If you’re an OG prankster, there’s a high chance that you look forward to April 1 every single year – because it means you can unleash your best pranks without ending up in the dog house. Score! This is because April Fools’ Day is synonymous with pranking and tomfoolery, and it’s the day where it’s totally acceptable to joke around with those nearest and dearest to you. Of course, not everyone enjoys April Fools’ Day, and those who live with those who do enjoy the day spend their day crouched in a corner waiting for a paint bucket to fall on their heads, or a fake spider to roll over their legs. Yet, have you ever wondered why we call it April Fools’ Day and why it’s synonymous with pranking? Well, here’s everything you need to know…
Getting hilarious in Hilaria
There are so many different theories about how April Fools’ Day came about – and none of them have actually been confirmed, so it’s all about the speculation. Just as we live in mystery about whether our partner will prank us or not on the glorious day, we will also live in mystery as to the history behind the day! One of the first theories comes from ancient history when the ancient Greeks and Romans would celebrate the famous festival of Hilaria. This festival celebrated the life of the Greek Mother of Gods, Cybele, and would feature masquerades, parades, dances, jokes and more. While this normally took place on March 25, many believe it could have changed over the years.
Okay, that’s supposed to be ‘Poppin’ – but you’ve gotta work with what you’ve got. If you’re familiar with the Gregorian calendar, you’ll know that our ol’ pal Julius Caesar introduced it to the world in the 16th Century to celebrate the life of Pope Gregory XIII. Before this, we were living in a world ruled by the Julian calendar, which stated that the new year occurred at the end of March, rather than at the end of December. Unfortunately, there were some people who didn’t get the memo that the date for the New Year had changed during this era, and tried to celebrate the day on April 1st – which meant that they looked a little foolish celebrating a day which didn’t actually mean anything. It’s believed that this initial foolishness paved the way for jokes, pranks and more.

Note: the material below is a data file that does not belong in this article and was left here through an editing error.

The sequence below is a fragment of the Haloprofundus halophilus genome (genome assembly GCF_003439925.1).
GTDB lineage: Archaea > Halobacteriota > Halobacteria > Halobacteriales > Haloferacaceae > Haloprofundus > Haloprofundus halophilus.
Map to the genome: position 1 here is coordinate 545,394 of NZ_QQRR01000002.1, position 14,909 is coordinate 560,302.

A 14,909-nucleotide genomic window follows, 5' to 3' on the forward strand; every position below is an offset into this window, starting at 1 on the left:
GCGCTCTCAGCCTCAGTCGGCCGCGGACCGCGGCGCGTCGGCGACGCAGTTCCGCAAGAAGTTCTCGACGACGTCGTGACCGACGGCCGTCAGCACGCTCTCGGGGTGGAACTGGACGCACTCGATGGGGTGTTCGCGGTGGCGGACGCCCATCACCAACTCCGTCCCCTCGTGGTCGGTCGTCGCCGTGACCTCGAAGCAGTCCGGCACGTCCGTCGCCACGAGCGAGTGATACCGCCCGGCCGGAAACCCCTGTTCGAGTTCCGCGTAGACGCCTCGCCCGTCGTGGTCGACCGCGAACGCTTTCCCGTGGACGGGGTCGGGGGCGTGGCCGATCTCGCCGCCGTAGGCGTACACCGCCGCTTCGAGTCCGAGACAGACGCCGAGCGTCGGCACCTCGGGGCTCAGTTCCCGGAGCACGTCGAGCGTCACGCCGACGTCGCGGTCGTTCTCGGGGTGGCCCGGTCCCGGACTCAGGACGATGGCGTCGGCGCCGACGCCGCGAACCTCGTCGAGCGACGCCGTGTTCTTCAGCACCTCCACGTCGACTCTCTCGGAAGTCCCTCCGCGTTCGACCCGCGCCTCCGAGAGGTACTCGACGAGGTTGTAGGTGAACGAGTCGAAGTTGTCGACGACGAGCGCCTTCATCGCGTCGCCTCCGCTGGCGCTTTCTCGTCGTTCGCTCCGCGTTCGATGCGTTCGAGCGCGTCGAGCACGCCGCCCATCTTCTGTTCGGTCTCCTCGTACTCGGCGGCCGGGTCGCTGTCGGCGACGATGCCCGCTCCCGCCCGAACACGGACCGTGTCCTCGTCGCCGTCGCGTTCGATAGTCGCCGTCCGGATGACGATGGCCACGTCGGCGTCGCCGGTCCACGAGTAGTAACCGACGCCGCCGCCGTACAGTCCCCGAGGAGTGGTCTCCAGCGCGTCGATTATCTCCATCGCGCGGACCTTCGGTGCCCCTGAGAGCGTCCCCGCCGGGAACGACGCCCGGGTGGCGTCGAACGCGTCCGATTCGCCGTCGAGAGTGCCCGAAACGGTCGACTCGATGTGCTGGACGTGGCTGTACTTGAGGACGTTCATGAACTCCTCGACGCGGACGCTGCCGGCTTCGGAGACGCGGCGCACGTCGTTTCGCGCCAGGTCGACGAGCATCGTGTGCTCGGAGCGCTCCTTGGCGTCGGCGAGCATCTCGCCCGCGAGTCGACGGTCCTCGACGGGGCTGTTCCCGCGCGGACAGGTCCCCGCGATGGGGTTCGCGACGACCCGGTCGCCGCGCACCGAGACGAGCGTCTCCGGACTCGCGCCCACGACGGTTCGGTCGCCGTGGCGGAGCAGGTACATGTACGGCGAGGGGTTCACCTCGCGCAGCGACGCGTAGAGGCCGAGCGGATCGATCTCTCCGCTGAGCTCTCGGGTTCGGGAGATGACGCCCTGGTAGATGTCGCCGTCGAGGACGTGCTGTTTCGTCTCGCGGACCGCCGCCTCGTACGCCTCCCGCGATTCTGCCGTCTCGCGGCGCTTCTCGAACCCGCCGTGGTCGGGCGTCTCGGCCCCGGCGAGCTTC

Yet, one of the most widely regarded stories behind April Fools’ Day relates to one of the most famous writers of all time; Geoffrey Chaucer. In 1392, Geoffrey wowed us all when he released his iconic book, The Canterbury Tales. Many believe that he was the original instigator of April Fools’ Day, as he hinted towards the witty day within his stories. In fact, within his hilarious story, ‘The Nun’s Priest’s Tale’ (which you should definitely read), Chaucer wrote that the events of the story took place on “March 32” – which obviously doesn’t exist. Experts suggest that Chaucer knew this, but was using this new date to put a playful spin on the first day of April. From this, many have associated the day with making others feel foolish and unintelligent.
Sadly, we’re no closer to learning which theory is the correct one – but it’s fair to say that each theory is just as cool as the other. So, to make it fairer, we’ll just let you choose which theory you want to believe. Who will it be? Cybele? The Pope? Geoffrey Chaucer? The choice is yours…